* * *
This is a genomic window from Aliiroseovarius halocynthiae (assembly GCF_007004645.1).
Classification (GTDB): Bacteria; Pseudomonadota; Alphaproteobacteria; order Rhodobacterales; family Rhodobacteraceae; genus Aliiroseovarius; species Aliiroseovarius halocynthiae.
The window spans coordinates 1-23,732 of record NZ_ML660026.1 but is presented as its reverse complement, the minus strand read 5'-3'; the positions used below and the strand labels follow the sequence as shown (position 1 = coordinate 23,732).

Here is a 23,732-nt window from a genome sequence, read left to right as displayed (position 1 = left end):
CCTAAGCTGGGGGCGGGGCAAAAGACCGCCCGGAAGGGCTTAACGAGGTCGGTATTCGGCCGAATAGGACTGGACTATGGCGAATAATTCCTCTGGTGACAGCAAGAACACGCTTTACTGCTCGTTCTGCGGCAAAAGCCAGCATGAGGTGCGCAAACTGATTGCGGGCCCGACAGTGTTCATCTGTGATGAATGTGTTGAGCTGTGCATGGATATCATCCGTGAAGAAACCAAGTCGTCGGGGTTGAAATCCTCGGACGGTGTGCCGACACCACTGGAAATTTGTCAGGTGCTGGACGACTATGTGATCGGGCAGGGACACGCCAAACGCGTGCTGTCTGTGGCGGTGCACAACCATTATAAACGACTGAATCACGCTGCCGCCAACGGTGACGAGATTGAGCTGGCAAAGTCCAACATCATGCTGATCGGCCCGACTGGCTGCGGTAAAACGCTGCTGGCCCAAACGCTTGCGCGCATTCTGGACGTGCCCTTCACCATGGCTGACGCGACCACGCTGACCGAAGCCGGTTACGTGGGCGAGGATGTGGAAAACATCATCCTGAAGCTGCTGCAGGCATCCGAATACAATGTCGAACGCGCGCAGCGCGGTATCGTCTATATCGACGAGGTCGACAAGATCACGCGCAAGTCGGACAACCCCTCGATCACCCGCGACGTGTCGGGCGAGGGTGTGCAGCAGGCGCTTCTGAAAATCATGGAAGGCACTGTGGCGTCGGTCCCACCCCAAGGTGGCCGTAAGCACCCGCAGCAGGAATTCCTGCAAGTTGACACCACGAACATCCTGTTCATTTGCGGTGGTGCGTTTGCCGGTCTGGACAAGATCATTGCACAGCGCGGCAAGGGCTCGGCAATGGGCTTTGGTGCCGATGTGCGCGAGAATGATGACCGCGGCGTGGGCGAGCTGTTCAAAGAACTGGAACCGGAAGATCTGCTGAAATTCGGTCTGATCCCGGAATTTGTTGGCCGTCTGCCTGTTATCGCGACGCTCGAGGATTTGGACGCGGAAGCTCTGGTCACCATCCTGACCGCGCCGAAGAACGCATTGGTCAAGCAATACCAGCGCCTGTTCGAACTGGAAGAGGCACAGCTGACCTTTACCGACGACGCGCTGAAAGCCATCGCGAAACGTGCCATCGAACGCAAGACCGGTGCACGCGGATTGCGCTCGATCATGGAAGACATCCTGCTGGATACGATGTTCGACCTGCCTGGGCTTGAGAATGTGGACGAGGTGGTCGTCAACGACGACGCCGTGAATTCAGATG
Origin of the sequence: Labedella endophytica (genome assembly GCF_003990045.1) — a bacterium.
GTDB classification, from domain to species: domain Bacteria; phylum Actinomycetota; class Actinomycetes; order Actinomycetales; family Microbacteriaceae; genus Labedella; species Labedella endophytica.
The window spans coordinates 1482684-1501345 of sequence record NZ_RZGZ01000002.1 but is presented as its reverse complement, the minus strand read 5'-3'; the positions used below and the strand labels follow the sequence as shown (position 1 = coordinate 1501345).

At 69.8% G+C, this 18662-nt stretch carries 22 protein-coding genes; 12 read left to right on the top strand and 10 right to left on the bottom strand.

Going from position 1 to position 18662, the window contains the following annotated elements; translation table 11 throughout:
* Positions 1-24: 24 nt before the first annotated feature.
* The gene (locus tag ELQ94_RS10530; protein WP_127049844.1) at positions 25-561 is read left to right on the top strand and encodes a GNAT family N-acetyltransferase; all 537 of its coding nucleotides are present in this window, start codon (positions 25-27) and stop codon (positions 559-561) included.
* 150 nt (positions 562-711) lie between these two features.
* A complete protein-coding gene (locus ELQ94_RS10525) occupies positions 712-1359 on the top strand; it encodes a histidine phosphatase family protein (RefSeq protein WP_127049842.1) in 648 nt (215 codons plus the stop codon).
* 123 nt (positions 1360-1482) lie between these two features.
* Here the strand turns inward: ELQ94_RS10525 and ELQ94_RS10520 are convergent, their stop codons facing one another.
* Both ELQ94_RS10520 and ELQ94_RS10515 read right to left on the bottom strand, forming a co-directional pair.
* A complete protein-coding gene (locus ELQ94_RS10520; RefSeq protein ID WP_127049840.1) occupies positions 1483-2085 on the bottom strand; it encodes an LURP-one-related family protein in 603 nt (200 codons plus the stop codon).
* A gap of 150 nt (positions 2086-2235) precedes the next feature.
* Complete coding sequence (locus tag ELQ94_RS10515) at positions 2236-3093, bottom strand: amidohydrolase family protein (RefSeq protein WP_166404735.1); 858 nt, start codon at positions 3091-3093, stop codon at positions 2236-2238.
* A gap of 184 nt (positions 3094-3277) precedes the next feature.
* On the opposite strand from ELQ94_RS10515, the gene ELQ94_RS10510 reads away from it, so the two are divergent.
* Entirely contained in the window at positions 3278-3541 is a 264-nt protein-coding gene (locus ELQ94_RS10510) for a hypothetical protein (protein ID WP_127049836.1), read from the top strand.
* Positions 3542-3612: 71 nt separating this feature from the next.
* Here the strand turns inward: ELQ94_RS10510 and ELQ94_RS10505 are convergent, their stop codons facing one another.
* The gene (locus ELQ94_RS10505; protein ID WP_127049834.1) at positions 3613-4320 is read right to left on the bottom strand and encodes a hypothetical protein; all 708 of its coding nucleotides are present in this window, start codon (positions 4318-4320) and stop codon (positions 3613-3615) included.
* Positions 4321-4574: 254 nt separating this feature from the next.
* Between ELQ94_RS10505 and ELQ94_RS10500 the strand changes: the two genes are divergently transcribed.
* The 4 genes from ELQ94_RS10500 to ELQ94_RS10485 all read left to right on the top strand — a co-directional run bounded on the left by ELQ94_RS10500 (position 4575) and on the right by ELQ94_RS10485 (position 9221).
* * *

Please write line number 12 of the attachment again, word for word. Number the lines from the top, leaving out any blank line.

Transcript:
* The gene (locus tag ELQ94_RS10530; protein WP_127049844.1) at positions 25-561 is read left to right on the top strand and encodes a GNAT family N-acetyltransferase; all 537 of its coding nucleotides are present in this window, start codon (positions 25-27) and stop codon (positions 559-561) included.